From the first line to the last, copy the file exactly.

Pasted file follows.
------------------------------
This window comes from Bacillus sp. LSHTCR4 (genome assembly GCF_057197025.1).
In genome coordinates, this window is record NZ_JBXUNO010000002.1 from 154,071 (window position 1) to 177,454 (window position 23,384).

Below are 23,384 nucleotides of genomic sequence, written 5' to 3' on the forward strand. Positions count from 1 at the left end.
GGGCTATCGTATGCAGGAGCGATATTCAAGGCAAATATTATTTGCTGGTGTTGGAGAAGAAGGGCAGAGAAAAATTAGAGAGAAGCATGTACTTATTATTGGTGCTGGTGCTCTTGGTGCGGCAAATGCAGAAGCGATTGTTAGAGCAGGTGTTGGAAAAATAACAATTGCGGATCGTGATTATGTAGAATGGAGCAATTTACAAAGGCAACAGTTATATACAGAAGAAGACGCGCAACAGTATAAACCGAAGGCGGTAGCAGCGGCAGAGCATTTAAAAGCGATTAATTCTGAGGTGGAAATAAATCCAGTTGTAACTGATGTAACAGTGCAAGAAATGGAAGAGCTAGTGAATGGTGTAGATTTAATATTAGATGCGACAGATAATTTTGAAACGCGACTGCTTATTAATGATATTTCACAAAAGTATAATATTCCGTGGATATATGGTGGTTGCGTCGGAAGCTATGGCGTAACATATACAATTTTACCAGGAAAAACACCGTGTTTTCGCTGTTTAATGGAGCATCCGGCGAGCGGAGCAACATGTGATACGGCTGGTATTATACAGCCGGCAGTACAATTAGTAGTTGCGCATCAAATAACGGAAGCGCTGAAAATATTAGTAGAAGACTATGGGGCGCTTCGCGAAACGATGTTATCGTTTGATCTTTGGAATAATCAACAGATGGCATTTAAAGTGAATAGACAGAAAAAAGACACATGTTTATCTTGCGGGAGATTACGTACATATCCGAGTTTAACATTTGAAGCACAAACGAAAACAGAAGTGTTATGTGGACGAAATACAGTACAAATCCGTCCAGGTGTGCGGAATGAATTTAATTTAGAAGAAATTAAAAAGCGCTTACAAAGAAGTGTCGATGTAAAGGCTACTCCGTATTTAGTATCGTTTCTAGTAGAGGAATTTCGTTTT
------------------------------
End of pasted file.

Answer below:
This window comes from Bacillus sp. LSHTCR4 (genome assembly GCF_057197025.1).
In genome coordinates, this window is record NZ_JBXUNO010000002.1 from 154,071 (window position 1) to 177,454 (window position 23,384).

Below are 23,384 nucleotides of genomic sequence, written 5' to 3' on the forward strand. Positions count from 1 at the left end.
GGGCTATCGTATGCAGGAGCGATATTCAAGGCAAATATTATTTGCTGGTGTTGGAGAAGAAGGGCAGAGAAAAATTAGAGAGAAGCATGTACTTATTATTGGTGCTGGTGCTCTTGGTGCGGCAAATGCAGAAGCGATTGTTAGAGCAGGTGTTGGAAAAATAACAATTGCGGATCGTGATTATGTAGAATGGAGCAATTTACAAAGGCAACAGTTATATACAGAAGAAGACGCGCAACAGTATAAACCGAAGGCGGTAGCAGCGGCAGAGCATTTAAAAGCGATTAATTCTGAGGTGGAAATAAATCCAGTTGTAACTGATGTAACAGTGCAAGAAATGGAAGAGCTAGTGAATGGTGTAGATTTAATATTAGATGCGACAGATAATTTTGAAACGCGACTGCTTATTAATGATATTTCACAAAAGTATAATATTCCGTGGATATATGGTGGTTGCGTCGGAAGCTATGGCGTAACATATACAATTTTACCAGGAAAAACACCGTGTTTTCGCTGTTTAATGGAGCATCCGGCGAGCGGAGCAACATGTGATACGGCTGGTATTATACAGCCGGCAGTACAATTAGTAGTTGCGCATCAAATAACGGAAGCGCTGAAAATATTAGTAGAAGACTATGGGGCGCTTCGCGAAACGATGTTATCGTTTGATCTTTGGAATAATCAACAGATGGCATTTAAAGTGAATAGACAGAAAAAAGACACATGTTTATCTTGCGGGAGATTACGTACATATCCGAGTTTAACATTTGAAGCACAAACGAAAACAGAAGTGTTATGTGGACGAAATACAGTACAAATCCGTCCAGGTGTGCGGAATGAATTTAATTTAGAAGAAATTAAAAAGCGCTTACAAAGAAGTGTCGATGTAAAGGCTACTCCGTATTTAGTATCGTTTCTAGTAGAGGAATTTCGTTTT